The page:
9/11: Comparison of Donald Trump and Barack Obama's Tweets Shows a Major Difference between Them
President Donald Trump's tweet on 9/11, and that of former President Barack Obama showed the difference between the two men, and Twitter users are all over it.
On Wednesday, the United States marked the 18th anniversary of the terror attack on the twin towers of the World Trade Center in Manhattan, New York.
While Americans remembered those they lost, there was equally a comparison by many on how President Donald Trump's tweet in commemoration of the day differed from that of former President Barack Obama.
President Trump tweeted a photo of himself and Melania, with the word, "We Will Never Forget," boldly written underneath the American flag.
"As we remember those we lost on 9/11, we also remember the spirit of unity, and togetherness that defined the weeks, and months after. On this day of service, I'm reflecting on all those who are still working to embrace that spirit, today, and every day."
Many Twitter users applauded Obama's tweet, with one calling it,
"A Presidential tweet from a Presidential President, "and another writing, "I miss having an adult in the oval."
For Trump's tweet, on the other hand, many picked out the words, "We will never forget," and accused the President of forgetting, and inviting the Taliban for talks three days to the memorial day.
Others noted that rather than reflect on the effect and aftermath of 9/11, the billionaire President chose to attack Jerome Powell, the chairman of the Federal Reserve, for not reducing the interest rate, and focusing on his low approval ratings.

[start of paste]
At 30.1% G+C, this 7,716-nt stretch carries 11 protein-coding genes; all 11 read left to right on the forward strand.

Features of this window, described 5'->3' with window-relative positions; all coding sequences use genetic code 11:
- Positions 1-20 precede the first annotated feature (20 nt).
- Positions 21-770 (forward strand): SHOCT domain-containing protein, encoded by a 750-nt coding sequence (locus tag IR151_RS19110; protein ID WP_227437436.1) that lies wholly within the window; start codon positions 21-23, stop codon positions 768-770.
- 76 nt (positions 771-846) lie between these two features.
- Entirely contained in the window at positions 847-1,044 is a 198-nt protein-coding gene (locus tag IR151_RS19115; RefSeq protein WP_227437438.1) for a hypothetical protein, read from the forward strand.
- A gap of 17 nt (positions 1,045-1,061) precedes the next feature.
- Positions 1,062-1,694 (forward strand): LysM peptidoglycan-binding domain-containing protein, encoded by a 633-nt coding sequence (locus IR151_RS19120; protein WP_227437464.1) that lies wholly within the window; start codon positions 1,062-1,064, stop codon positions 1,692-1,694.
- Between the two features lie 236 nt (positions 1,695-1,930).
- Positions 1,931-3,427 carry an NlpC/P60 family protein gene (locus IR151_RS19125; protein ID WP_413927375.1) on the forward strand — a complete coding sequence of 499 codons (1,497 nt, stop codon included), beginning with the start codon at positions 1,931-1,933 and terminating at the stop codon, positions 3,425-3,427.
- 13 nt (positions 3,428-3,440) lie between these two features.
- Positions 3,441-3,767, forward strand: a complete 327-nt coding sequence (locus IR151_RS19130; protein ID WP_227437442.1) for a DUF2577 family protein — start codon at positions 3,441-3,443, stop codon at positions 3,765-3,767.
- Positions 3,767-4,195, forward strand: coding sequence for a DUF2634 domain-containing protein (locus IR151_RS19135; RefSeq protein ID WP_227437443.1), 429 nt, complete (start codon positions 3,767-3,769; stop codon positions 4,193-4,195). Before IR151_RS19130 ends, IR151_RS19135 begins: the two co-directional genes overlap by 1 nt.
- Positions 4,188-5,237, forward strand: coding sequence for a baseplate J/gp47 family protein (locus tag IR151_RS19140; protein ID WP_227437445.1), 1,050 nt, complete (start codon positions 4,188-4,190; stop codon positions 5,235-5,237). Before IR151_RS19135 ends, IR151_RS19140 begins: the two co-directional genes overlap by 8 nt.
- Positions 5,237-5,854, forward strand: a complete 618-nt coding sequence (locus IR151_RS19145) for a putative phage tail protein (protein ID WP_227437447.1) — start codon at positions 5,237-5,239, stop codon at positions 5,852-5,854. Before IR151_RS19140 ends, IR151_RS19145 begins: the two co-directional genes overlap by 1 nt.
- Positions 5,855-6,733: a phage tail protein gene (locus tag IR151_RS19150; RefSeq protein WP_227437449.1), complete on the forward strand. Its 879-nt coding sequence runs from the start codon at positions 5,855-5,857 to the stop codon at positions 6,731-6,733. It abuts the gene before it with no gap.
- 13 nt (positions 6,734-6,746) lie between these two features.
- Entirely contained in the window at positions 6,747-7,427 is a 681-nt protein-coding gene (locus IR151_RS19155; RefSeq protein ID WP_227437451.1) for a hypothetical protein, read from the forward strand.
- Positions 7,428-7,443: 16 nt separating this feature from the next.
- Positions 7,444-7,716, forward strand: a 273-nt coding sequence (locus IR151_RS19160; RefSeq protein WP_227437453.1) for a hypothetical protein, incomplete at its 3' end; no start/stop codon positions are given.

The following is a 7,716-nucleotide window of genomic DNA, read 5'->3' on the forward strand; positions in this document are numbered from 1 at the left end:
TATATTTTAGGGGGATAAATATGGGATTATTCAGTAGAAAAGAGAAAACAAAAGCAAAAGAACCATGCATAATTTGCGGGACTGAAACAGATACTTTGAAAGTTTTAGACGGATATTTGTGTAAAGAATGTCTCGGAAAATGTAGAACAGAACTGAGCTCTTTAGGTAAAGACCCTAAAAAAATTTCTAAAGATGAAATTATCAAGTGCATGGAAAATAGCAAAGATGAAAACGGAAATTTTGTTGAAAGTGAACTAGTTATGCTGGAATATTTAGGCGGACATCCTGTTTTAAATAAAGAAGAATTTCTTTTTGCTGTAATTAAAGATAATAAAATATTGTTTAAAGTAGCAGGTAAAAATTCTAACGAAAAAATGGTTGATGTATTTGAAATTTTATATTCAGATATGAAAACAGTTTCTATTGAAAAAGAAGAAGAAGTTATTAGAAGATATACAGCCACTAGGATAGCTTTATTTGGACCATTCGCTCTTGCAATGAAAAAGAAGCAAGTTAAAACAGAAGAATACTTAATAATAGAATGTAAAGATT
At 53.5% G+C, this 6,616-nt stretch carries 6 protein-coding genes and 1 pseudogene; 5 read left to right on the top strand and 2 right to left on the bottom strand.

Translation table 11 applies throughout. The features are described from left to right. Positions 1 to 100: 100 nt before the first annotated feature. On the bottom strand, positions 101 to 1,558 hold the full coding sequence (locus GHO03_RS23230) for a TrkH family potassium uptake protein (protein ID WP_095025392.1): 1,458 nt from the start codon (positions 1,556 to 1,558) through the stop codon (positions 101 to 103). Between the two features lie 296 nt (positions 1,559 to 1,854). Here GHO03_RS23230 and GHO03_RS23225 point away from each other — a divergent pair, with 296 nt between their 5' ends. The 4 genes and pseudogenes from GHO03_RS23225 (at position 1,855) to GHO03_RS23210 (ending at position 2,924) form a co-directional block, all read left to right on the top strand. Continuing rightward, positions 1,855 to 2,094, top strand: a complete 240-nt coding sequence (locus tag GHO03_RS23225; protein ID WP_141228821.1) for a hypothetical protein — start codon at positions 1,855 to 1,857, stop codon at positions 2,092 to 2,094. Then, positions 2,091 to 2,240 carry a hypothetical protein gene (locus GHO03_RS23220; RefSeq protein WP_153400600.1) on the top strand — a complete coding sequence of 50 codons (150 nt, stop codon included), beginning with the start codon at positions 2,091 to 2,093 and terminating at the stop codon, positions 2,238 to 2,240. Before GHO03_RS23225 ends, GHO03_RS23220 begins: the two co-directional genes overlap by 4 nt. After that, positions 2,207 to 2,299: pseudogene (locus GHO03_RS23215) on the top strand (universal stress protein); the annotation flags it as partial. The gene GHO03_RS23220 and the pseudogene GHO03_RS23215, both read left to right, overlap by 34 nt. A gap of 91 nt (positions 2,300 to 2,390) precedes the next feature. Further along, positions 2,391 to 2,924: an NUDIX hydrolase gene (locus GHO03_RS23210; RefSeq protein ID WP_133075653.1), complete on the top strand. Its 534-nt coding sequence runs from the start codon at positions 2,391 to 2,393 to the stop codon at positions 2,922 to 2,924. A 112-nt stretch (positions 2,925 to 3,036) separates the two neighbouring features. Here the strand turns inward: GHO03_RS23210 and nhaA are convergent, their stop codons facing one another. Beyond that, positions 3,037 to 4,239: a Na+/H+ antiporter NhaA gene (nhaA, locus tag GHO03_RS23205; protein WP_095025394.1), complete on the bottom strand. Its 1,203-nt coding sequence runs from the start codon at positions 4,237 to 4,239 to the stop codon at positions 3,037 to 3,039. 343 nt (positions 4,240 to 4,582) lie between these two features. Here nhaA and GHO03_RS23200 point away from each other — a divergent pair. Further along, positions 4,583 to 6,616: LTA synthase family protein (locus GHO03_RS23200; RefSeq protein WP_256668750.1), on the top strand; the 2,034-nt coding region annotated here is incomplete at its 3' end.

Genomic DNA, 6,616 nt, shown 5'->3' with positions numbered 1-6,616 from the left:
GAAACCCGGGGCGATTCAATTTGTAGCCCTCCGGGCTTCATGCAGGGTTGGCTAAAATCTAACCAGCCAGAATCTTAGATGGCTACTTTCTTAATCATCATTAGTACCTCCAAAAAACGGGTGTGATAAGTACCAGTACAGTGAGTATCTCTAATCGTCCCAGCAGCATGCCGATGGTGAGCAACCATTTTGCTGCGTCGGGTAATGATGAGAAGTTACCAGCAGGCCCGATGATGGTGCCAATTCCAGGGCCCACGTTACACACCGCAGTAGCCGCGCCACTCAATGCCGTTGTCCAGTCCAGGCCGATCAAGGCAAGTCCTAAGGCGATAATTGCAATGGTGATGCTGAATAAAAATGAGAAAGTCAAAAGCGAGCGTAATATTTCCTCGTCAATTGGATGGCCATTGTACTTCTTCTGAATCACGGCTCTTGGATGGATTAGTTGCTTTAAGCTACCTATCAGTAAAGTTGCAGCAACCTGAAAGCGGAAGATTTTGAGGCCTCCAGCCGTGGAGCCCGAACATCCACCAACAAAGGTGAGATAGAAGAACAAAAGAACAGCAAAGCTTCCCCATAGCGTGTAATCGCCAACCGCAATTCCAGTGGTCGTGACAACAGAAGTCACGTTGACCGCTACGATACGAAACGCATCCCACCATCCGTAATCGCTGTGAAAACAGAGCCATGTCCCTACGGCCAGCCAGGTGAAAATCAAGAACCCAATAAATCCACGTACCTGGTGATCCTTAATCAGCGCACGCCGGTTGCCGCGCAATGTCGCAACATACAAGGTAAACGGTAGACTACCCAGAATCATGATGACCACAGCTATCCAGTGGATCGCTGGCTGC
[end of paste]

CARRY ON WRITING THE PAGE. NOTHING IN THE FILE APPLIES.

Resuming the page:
However, many who stayed away from social media marked the day by attending events organized to remember the about 3,000 people who died from the combined attacks on the twin towers, the Pentagon, and a commercial airliner that landed on a field in Shanksville, Pennsylvania.
In New York, a lot of people, including the family and friends of those who lost their lives, gathered at the National September 11 Memorial & Museum to observe moments of silence for the dead and read out their names.
The moments of silence signified the separate times the planes crashed into the World Trade Center, the field at Shanksville, and struck the Pentagon.
In the words of Mary Ann Mallon who lost her son, firefighter, Kenneth Mallon, on 9/11, "Eighteen years has not lessened our loss," but it has helped cope with the pain.
Love or hate President Trump, he was right when he said that Americans' will never forget.